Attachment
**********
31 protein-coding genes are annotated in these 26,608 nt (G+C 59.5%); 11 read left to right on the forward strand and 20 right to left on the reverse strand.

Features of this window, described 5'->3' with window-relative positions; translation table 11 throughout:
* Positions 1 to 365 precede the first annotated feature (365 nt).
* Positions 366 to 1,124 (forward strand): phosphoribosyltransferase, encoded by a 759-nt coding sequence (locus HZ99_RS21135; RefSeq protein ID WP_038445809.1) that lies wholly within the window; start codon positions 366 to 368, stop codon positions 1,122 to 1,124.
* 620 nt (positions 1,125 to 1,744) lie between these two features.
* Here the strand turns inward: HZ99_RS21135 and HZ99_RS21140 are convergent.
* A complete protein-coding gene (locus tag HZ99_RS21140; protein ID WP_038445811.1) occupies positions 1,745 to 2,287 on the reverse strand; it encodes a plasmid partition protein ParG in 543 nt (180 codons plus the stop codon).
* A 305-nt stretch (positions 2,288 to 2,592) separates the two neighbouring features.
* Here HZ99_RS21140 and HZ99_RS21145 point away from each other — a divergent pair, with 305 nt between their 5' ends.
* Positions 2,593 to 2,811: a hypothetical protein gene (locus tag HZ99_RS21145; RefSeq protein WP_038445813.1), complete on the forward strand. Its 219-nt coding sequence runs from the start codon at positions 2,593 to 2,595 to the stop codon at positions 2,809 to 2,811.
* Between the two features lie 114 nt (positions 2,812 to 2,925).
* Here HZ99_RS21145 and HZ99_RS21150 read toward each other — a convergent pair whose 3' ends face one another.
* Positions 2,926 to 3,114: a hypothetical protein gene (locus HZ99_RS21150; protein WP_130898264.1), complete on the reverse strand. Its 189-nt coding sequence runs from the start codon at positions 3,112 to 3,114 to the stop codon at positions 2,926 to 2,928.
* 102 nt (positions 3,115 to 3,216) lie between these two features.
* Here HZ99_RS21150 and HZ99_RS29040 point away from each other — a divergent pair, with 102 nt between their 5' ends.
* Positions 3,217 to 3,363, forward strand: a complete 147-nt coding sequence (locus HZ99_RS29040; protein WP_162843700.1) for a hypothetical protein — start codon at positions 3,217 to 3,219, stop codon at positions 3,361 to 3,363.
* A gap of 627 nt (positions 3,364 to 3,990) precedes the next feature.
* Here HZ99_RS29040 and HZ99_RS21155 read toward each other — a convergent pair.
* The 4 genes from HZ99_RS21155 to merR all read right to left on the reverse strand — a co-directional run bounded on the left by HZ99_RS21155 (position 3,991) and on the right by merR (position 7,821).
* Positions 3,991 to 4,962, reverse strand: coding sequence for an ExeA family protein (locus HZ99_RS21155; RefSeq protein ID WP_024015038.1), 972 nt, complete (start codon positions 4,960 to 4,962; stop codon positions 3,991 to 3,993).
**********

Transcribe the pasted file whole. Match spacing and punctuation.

31 protein-coding genes are annotated in these 26,608 nt (G+C 59.5%); 11 read left to right on the forward strand and 20 right to left on the reverse strand.

Features of this window, described 5'->3' with window-relative positions; translation table 11 throughout:
* Positions 1 to 365 precede the first annotated feature (365 nt).
* Positions 366 to 1,124 (forward strand): phosphoribosyltransferase, encoded by a 759-nt coding sequence (locus HZ99_RS21135; RefSeq protein ID WP_038445809.1) that lies wholly within the window; start codon positions 366 to 368, stop codon positions 1,122 to 1,124.
* 620 nt (positions 1,125 to 1,744) lie between these two features.
* Here the strand turns inward: HZ99_RS21135 and HZ99_RS21140 are convergent.
* A complete protein-coding gene (locus tag HZ99_RS21140; protein ID WP_038445811.1) occupies positions 1,745 to 2,287 on the reverse strand; it encodes a plasmid partition protein ParG in 543 nt (180 codons plus the stop codon).
* A 305-nt stretch (positions 2,288 to 2,592) separates the two neighbouring features.
* Here HZ99_RS21140 and HZ99_RS21145 point away from each other — a divergent pair, with 305 nt between their 5' ends.
* Positions 2,593 to 2,811: a hypothetical protein gene (locus tag HZ99_RS21145; RefSeq protein WP_038445813.1), complete on the forward strand. Its 219-nt coding sequence runs from the start codon at positions 2,593 to 2,595 to the stop codon at positions 2,809 to 2,811.
* Between the two features lie 114 nt (positions 2,812 to 2,925).
* Here HZ99_RS21145 and HZ99_RS21150 read toward each other — a convergent pair whose 3' ends face one another.
* Positions 2,926 to 3,114: a hypothetical protein gene (locus HZ99_RS21150; protein WP_130898264.1), complete on the reverse strand. Its 189-nt coding sequence runs from the start codon at positions 3,112 to 3,114 to the stop codon at positions 2,926 to 2,928.
* 102 nt (positions 3,115 to 3,216) lie between these two features.
* Here HZ99_RS21150 and HZ99_RS29040 point away from each other — a divergent pair, with 102 nt between their 5' ends.
* Positions 3,217 to 3,363, forward strand: a complete 147-nt coding sequence (locus HZ99_RS29040; protein WP_162843700.1) for a hypothetical protein — start codon at positions 3,217 to 3,219, stop codon at positions 3,361 to 3,363.
* A gap of 627 nt (positions 3,364 to 3,990) precedes the next feature.
* Here HZ99_RS29040 and HZ99_RS21155 read toward each other — a convergent pair.
* The 4 genes from HZ99_RS21155 to merR all read right to left on the reverse strand — a co-directional run bounded on the left by HZ99_RS21155 (position 3,991) and on the right by merR (position 7,821).
* Positions 3,991 to 4,962, reverse strand: coding sequence for an ExeA family protein (locus HZ99_RS21155; RefSeq protein ID WP_024015038.1), 972 nt, complete (start codon positions 4,960 to 4,962; stop codon positions 3,991 to 3,993).